a 9U glass fronted cabinet for £240.00 (inc VAT) to sit next to your desk in the SOHO room or a cupboard if your not into showing off your home made rack... :)
    Reply
  • Trickie - Tuesday, July 29, 2014 - link

    Came across this when researching the x51 series last week. A x53 model is in the pipeline with a j1900 chip. Guessing they will be targeting small business with this model and be charging an even bigger premium as a result even though the chip cost $10 more.
    The extra grunt will suit my use case much better (vm's). What I need to make the jump to a NAS from a desktop is hardware transcoding support within plex. See http://forum.qnap.com/viewtopic.php?f=12&t=953...
    Reply
  • azazel1024 - Monday, July 28, 2014 - link

    That is interesting that the J1800 doesn't support AES-NI instructions. I was going to post a self righteous comment about "well of course it does!", and then I checked Intel ARK and saw they list it as not supporting it. My humble little z3740 in my tablet DOES support AES-NI though.

    I always find it odd what Intel choose to enable and disable on their various SKUs *shakes head slowly*
    Reply
  • takeshi7 - Monday, July 28, 2014 - link

    You should review the Seagate NAS Pro 4-bay next. I'm curious how the Intel based Seagate compares to this QNAP. Reply
  • halfflat - Monday, July 28, 2014 - link

    Still no ECC RAM? Can't really take it seriously. Reply
  • ganeshts - Monday, July 28, 2014 - link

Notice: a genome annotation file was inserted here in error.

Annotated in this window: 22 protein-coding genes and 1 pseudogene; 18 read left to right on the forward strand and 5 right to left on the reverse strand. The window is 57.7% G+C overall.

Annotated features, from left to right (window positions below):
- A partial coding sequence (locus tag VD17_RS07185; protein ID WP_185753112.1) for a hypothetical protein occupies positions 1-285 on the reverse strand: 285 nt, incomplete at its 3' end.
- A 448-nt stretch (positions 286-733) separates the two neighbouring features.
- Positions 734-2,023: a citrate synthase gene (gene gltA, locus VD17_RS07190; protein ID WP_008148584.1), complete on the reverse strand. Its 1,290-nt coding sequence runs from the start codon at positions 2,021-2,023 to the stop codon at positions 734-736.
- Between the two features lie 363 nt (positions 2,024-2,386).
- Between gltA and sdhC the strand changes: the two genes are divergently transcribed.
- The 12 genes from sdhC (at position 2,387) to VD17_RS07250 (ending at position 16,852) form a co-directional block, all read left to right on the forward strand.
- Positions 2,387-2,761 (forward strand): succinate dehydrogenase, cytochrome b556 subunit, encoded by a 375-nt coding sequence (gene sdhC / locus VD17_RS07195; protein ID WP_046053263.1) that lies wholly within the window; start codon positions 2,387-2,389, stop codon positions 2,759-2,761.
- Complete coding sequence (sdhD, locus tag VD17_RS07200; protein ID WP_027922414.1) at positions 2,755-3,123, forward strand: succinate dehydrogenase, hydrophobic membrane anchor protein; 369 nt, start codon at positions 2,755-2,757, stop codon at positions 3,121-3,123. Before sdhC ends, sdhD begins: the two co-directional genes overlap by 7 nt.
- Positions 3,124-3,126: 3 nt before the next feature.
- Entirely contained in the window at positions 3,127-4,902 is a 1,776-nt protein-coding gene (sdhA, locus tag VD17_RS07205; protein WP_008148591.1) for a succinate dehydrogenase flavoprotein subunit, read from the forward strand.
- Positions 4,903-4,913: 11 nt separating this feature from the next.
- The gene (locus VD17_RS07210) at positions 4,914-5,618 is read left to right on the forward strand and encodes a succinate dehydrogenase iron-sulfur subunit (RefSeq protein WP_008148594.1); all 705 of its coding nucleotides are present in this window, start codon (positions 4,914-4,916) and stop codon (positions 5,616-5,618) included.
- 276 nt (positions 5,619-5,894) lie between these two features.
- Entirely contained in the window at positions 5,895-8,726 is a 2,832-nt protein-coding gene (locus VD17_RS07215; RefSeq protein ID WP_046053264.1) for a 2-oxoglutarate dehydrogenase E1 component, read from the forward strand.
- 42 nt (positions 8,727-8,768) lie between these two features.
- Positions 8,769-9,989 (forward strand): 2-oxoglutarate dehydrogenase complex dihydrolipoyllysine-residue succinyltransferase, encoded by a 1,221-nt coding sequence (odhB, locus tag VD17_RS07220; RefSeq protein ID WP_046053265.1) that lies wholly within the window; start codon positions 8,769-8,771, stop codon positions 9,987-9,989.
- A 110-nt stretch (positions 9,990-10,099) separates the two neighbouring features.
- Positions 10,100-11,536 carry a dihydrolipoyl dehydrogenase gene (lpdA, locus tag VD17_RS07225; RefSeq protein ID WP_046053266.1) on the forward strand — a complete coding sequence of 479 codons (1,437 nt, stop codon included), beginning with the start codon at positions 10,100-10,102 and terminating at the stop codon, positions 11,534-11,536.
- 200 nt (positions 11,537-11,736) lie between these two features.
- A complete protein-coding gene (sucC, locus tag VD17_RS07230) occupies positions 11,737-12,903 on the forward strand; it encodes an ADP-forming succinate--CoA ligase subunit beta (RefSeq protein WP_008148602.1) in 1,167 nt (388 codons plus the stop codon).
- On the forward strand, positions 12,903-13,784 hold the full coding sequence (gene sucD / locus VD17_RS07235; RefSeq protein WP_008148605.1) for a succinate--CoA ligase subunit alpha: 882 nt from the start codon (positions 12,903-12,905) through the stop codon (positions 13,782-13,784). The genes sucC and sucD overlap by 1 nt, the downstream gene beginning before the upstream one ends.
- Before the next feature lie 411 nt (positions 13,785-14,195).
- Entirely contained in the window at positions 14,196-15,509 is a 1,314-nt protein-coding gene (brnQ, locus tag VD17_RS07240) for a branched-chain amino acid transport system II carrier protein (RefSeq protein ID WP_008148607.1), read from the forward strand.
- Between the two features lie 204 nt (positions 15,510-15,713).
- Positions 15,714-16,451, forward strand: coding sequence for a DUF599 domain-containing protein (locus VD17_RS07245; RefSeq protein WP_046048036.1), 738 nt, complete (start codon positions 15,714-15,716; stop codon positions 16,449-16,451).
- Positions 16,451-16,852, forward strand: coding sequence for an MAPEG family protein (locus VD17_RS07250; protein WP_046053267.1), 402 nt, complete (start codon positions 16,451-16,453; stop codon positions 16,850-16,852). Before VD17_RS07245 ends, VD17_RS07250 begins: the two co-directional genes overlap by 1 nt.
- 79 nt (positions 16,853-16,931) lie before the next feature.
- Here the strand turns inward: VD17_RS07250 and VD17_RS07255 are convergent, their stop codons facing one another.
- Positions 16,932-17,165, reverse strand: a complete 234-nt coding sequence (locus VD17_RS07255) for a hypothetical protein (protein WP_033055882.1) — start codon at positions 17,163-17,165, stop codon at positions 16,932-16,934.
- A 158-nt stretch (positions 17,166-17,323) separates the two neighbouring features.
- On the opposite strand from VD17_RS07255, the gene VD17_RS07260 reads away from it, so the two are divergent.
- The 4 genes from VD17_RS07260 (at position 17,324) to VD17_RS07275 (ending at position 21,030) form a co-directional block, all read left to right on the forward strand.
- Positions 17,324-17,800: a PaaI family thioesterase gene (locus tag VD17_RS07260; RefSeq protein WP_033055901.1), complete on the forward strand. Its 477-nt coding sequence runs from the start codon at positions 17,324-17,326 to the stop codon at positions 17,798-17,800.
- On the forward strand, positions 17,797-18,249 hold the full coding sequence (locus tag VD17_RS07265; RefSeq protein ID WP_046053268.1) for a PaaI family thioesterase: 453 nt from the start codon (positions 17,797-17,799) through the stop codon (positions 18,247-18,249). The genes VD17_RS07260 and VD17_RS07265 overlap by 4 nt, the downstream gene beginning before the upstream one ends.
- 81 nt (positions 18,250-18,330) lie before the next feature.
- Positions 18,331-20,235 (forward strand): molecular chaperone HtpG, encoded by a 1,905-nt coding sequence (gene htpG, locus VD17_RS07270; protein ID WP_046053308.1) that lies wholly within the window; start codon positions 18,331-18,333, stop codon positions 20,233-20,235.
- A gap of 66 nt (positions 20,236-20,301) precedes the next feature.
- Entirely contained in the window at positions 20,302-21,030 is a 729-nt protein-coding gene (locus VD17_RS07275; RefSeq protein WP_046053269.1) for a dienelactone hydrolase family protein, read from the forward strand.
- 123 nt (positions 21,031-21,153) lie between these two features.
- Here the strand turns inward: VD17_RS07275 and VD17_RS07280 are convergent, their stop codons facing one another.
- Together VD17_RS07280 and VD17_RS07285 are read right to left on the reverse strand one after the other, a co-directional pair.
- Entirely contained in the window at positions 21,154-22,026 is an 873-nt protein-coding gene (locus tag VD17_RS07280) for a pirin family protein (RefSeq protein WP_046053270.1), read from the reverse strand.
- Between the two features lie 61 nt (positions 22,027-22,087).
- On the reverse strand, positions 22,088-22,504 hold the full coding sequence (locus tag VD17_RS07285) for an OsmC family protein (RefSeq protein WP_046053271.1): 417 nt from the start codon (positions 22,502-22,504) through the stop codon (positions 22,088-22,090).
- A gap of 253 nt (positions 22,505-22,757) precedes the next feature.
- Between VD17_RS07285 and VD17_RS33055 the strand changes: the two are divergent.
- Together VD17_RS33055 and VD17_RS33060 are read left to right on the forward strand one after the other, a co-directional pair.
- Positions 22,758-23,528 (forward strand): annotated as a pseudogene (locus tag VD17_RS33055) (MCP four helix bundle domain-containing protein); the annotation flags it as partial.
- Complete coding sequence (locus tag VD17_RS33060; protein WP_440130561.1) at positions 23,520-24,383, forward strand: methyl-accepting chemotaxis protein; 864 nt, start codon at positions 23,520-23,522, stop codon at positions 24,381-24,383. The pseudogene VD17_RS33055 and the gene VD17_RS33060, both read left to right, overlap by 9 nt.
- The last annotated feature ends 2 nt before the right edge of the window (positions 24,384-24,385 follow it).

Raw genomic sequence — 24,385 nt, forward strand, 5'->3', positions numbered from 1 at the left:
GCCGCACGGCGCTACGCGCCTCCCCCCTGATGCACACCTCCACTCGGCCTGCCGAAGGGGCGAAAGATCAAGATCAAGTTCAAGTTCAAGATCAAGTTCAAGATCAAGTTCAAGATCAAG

Look at the target market : Home media enthusiasts / power users - who want to stream their huge media collections / backup their smartphone photos / need a backup for small amounts of data that they generate on their laptops (say, tax returns or documents or similar things). Why go in for ECC RAM overkill (and associated increased platform cost?)

    ECC RAM is necessary only for mission-critical applications. If you feel ECC RAM is necessary for a non-ZFS mdadm-based software RAID system like the TS-451, I would love to hear the arguments in its favor.
    Reply
  • npz - Monday, July 28, 2014 - link

    That really depends on what you mean by "mission-critical". If you're using the TS-451 as backup, which I think is common scenario, and your main system's drives have died, and now you want to restore from the TS-451, then you'd have to ask yourself, could you afford to loose even one file on there?

    The chances are very low, but still, just 1 bit can cause irreversible corruption. After running a Xeon workstation with ECC 24/7 for a few years, I did encounter an uncorrectable (2 bits or more) memory error, upon which the machine reset telling me so, rather than continue on silently corrupting data.
    Reply
  • npz - Monday, July 28, 2014 - link

    Also, it's not just ZFS where ECC is critical. If you use TS-451's encrypted volumes, one bad bit would take out more than just one file ;-) Reply
  • darkfalz - Monday, July 28, 2014 - link

    Would prefer a 6 bay. At 25% space penalty, RAID-5 with 4 drives is a bit painful. With 6 bays you're down to at more acceptable 17% space penalty. Give me 6x6TB in RAID-5 NAS and I'll be happy (currenting running 5x4TB in a HTPC but feeling cramped already!) Reply
  • wintermute000 - Tuesday, July 29, 2014 - link

    there is a 6 bay model, its just not the one reviewed lol Reply